We’ve known for a long time eating less (much less) can prolong life in many animals. Researchers have carried out experiments on a variety of species over many decades asking the same basic questions: does eating fewer calories — and eating less often — prolong life? And do these eating habits also protect against disease? Given fasting diets are now all the rage, I decided to investigate the science. Is fasting good for humans?
Over the past 80 years, research on everything from worms to rats has shown reducing the overall amount of calories consumed (generally by 30–40%) extends life. Restricting calories, while still maintaining a nutrient-rich diet, is the only way we know to significantly increase lifespan in mammals. For example, mice can live up to 40% longer on a calorie-restricted diet. In many different species, a variety of biological pathways which slow ageing are switched on when only minimal calories are eaten.
But it is important to note these animals all have relatively short lives. Whether the same slowed ageing is true of humans is not yet clear. Even in other primates, results are not conclusive. In one 23-year study of rhesus monkeys published in 2012, the average lifespan of the monkeys was not extended by restricting overall calorie intake.
Compare this to a 2009 study which reported even moderate calorie restriction extended the life of the same monkey species. After 20 years, 50% of the animals fed a normal diet were still around, whereas 80% of the monkeys eating a reduced diet were still alive and kicking. And diabetes, cardiovascular disease and cancer were all lower in the monkeys not eating much.
Who wants to be hungry all the time?
But for the past 70 years, research has also focused on a different strategy: intermittent fasting. This is essentially eating as per normal most of the time, punctuated by short periods of greatly reduced calorie intake. In 1945, experiments showed rats who fed only on alternate days received the same overall benefits in terms of increased lifespan as those eating less all the time.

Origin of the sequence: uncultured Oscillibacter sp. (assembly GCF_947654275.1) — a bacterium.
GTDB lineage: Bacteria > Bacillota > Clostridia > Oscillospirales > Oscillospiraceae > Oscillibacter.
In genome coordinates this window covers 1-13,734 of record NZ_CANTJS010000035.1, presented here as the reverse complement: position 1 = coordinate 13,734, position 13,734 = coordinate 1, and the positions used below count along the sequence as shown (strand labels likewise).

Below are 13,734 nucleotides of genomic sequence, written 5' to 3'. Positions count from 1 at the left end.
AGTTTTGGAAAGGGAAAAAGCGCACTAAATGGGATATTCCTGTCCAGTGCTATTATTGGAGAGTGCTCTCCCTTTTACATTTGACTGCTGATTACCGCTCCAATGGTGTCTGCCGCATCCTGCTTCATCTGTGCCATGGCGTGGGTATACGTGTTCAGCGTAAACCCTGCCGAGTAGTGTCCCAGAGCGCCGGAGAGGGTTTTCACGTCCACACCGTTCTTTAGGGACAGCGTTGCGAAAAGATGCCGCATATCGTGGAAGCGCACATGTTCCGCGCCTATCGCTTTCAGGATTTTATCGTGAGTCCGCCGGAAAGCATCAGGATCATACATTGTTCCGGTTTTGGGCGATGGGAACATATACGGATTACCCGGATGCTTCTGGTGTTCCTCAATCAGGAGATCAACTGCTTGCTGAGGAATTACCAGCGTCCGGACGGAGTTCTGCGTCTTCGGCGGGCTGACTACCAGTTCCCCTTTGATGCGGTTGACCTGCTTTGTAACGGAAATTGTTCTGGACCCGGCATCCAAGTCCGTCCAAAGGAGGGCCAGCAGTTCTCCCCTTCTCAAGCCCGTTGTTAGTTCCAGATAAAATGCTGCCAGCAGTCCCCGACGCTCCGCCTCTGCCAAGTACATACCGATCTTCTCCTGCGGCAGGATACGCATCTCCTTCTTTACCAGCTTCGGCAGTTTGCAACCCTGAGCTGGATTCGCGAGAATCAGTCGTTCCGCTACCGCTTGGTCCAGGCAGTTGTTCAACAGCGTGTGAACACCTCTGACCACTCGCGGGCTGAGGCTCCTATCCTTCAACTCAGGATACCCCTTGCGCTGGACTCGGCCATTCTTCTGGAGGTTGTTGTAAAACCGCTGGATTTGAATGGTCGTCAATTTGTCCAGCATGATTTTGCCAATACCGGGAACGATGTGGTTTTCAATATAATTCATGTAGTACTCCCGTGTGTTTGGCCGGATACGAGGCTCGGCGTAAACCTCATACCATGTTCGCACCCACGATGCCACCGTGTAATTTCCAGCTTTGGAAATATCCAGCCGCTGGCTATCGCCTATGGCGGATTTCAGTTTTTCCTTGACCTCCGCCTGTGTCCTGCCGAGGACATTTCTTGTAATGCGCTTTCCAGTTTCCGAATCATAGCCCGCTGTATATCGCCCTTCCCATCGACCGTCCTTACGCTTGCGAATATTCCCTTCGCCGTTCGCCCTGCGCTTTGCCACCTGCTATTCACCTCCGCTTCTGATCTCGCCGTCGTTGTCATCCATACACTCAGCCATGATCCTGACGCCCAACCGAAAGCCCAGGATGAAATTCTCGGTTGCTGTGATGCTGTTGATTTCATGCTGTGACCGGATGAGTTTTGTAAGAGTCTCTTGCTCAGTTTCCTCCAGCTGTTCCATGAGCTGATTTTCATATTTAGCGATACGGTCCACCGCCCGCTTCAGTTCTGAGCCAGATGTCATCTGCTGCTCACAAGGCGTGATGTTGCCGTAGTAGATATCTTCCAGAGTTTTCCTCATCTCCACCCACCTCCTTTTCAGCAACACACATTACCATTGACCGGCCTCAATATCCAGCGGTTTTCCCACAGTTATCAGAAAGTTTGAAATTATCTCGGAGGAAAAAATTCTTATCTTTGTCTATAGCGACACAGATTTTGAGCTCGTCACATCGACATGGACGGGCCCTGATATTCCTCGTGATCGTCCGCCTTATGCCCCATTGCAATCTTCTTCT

And long-term studies of monkeys indicate fasting may not necessarily increase the length of life, but instead may protect against a host of diseases. Diseases like cancer, diabetes, cardiovascular disease, and various forms of brain degeneration. In a mouse study, results suggested intermittent fasting may protect the brain against diseases of ageing, such as Alzheimer’s.
We know from animal models that if we start an intermittent fasting diet at what would be the equivalent of middle age in people, we can delay the onset of Alzheimer’s and Parkinson’s. Mark Mattson, National Institute on Aging
Can we have our cake and eat it too?
Hence the school of thought that regular periods of fasting may give the same benefits as constant calorie restriction and have the power to prolong the years of life spent in good health. All this without having to go hungry, or at least not as often.
Fasting has long been an important part of many religions but it is fairly new for Western people to view fasting as a way to stay healthy.
One of the key arguments is that fasting acts as a mild form of stress on our bodies. This means our cells are always in a state of high defence against any form of damage. Research suggests intermittent fasting also makes our bodies more responsive to insulin, which in turn means we regulate blood sugar more effectively.
And by cutting access to food, we put our bodies into ‘repair mode’ rather than ‘growth mode’. This is a good thing for many diseases, for example by slowing the growth of cancer. In some mouse studies, cycles of fasting were found to be as effective as chemotherapy in slowing the growth and spread of cancerous tumours.
A widely publicised study this year found fasting for 3–4 days at a time had the power to essentially reboot the immune system, killing off old or damaged immune cells and generating new healthy ones. Importantly, fasting for three days before undergoing chemotherapy protected a small group of cancer sufferers from some of the toxic effects of the treatment.